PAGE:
"From miles and miles in each direction, there were people in their cars with Cuban flags, windows down, people honking their horn, coming from every direction," said David Lefkowitz over the phone. He was describing the scene at Miami, Florida's neighborhood, Little Havana, where thousands of Cubans gathered to celebrate Fidel Castro's death. "There was a palpable hope that Fidel's death was the fall of another domino towards the liberation and true progression of Cuba."
Miles away, here in Buffalo, it's a day Cuban-Americans hoped would come soon enough.
"At first it was soothing, then it was, believe it or not, exhilarating," said Santiago, Cuba native, Alicia Granto-Estenoz, describing her initial reactions when she heard about Castro's death. "Then, the next minute, I was crying my head off, thinking of my parents and the thousands that were shot."
Granto-Estenoz left the island at the young age of 14, as part of Operation Peter Pan, where more than 14,000 children were sent from Cuba to the United States, unaccompanied in the early 1960's.
"It was hell because it was a very uncertain period," said Granto-Estenoz. "I would wake up at 3 or 4 o'clock in the morning every single night, not knowing if I would ever be reunited with my parents again." She added that about two years later, her parents were able to flee Cuba, flying to Mexico, and crossing to the United States that way, thanks to a family friend.
Those same years, Olga Karman was also traveling to the United States from Cuba. This came just months after she says the island had hope Castro's rise would bring positive change to the island.
— Paola Suro (@PaolaSNews) November 27, 2016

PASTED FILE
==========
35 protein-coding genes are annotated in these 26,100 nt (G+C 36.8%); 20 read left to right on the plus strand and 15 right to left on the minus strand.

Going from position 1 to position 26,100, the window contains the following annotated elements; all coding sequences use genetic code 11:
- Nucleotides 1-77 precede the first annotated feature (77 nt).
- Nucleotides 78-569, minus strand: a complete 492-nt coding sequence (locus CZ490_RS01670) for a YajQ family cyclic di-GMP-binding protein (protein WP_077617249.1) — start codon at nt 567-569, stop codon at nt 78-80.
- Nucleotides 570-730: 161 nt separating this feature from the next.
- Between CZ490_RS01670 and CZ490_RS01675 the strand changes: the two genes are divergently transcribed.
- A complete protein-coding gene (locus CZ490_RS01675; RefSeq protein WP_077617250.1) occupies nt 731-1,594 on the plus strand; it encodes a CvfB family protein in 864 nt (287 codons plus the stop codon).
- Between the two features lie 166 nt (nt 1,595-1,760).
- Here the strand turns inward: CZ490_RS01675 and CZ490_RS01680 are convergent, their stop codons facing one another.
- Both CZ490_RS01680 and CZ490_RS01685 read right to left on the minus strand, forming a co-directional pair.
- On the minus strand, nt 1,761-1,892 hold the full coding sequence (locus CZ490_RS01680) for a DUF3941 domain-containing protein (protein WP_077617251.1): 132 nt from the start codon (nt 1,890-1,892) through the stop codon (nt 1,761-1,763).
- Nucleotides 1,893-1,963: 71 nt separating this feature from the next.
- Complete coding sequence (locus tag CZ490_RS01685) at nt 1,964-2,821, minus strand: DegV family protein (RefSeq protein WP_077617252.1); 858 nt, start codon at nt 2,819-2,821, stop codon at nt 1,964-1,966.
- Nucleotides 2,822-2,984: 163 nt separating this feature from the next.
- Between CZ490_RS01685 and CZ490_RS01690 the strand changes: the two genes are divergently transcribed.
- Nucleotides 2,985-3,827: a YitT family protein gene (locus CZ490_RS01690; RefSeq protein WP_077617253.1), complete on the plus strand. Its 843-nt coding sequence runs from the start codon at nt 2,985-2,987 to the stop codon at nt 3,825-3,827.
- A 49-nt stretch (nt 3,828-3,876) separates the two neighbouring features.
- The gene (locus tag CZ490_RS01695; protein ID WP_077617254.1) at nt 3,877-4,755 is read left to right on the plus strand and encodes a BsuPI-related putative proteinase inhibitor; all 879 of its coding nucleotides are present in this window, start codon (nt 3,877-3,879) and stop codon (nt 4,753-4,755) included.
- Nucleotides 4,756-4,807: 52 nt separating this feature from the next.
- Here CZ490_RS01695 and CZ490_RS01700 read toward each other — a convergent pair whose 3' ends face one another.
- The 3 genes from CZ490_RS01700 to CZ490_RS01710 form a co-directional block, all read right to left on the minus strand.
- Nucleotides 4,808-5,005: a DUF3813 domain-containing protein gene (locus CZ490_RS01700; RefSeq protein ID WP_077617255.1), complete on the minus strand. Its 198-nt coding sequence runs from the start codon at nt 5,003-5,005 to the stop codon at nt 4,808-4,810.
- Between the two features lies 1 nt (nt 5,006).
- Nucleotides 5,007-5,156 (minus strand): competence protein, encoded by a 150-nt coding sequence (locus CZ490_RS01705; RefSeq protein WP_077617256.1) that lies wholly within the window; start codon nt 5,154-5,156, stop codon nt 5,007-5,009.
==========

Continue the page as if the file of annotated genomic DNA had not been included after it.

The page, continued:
"He was the most formidable speaker," said Karman, from Havana, Cuba. "Because there had been decades of pathetic dictators who had no ideology... nothing!"
While sitting in her home, surrounded by photographs that remind her of Cuba, Karman says the previous leaders, like Fulgencio Batista, brought negativity to the island, so Castro brought some hope when he first rose to power.
"He tortured people, there were dead people that appeared hanging from lamp posts," Karman remembered. "It was your typical horrific Latin America dictatorship, and may we never live such a day in this country."
She's gone back to Cuba a couple of times.
"It was falling down... falling down," Karman said. "People were hopeless."
But now, that hope has risen.
"I keep hopeful," said Granto-Estenoz. "It's one more step towards freedom of speech, and I think that's what most of us, if not all of us, want."
"What I want is what I wanted then," said Karman. "I would like them to have what I had and what they didn't. But not at the price of lack of freedom, of hunger on the streets."
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